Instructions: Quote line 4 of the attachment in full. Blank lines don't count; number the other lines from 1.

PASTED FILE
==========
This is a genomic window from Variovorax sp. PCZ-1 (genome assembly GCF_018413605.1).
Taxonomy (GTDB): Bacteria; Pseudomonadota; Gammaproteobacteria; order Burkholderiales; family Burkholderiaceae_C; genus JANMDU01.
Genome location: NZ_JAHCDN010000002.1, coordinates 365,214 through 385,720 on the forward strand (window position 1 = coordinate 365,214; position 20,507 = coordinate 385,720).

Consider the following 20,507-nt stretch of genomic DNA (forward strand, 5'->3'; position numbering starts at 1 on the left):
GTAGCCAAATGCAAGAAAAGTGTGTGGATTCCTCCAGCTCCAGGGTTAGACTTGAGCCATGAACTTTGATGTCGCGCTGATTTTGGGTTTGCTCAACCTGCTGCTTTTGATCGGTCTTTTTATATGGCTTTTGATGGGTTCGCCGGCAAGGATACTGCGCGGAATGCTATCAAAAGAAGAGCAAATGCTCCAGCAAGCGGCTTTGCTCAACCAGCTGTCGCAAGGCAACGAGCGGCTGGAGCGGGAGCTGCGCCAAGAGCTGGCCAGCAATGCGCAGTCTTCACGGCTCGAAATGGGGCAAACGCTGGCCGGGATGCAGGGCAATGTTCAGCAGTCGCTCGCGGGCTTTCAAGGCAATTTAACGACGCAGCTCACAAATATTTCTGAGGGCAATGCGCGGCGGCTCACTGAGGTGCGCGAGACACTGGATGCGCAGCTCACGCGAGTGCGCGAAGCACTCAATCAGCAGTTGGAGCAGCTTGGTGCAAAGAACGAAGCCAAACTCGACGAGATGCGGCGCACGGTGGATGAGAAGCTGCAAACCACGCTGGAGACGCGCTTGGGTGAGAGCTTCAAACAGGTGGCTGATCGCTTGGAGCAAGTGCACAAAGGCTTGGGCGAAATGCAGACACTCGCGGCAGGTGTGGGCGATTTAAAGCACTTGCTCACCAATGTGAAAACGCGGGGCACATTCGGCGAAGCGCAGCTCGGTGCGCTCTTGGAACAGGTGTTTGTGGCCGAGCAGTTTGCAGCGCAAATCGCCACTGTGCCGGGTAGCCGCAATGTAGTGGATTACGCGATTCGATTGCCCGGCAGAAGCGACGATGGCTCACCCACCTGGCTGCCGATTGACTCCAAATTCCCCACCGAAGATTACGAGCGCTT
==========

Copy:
Consider the following 20,507-nt stretch of genomic DNA (forward strand, 5'->3'; position numbering starts at 1 on the left):